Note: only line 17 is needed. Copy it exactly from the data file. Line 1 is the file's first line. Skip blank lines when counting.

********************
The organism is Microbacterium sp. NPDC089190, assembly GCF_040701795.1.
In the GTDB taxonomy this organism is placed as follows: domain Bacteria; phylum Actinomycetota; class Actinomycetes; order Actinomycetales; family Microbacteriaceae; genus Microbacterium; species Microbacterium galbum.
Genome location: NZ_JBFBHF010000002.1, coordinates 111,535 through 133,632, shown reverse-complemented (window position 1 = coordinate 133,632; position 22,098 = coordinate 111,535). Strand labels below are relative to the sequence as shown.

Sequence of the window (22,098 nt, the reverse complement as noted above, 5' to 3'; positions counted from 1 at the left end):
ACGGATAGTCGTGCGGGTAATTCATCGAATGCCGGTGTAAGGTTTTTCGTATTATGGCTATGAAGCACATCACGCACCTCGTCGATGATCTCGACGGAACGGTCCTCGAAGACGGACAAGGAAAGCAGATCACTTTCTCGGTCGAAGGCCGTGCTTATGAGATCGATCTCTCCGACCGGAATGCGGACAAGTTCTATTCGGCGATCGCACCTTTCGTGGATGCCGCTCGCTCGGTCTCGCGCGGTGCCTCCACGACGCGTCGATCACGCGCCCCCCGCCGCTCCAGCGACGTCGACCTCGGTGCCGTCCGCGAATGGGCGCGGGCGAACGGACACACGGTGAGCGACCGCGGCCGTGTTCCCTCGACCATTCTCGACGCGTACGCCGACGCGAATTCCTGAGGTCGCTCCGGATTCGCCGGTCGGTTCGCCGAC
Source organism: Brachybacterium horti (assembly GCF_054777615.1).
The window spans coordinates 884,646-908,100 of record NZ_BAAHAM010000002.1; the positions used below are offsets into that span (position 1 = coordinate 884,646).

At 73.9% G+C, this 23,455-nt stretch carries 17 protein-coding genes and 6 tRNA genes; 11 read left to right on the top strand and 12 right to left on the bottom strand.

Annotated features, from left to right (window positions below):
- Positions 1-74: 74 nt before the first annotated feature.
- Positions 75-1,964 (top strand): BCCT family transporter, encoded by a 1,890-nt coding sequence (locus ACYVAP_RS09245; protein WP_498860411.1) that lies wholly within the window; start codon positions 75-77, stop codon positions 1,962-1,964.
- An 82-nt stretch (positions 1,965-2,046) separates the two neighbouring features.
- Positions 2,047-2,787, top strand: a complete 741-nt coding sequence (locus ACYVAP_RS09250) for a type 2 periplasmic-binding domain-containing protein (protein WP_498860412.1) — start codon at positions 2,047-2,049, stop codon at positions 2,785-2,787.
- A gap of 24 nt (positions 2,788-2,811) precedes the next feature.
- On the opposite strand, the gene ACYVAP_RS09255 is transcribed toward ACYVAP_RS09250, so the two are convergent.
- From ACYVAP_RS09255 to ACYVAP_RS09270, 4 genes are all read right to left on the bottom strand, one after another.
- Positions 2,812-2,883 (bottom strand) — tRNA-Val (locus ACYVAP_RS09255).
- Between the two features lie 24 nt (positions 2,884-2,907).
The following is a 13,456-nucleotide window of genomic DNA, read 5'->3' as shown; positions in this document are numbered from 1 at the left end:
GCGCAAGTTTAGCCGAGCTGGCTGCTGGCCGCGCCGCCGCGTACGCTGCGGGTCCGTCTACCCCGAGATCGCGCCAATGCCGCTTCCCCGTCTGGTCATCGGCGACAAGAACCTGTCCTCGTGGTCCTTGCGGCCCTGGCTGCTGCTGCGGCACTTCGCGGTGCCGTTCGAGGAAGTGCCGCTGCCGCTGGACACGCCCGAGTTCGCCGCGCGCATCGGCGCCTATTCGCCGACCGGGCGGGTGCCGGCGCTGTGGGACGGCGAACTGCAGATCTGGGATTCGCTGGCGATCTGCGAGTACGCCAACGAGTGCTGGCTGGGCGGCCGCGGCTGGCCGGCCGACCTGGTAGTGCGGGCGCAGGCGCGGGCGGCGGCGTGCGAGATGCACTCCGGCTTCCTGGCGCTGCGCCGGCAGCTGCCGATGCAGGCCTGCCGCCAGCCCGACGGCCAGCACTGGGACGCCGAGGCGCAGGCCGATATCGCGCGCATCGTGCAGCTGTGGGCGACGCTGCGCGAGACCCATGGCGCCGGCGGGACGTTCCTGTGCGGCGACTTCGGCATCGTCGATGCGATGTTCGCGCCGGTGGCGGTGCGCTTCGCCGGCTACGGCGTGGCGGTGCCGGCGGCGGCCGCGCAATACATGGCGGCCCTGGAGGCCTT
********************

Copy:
- Positions 2,812-2,883 (bottom strand) — tRNA-Val (locus ACYVAP_RS09255).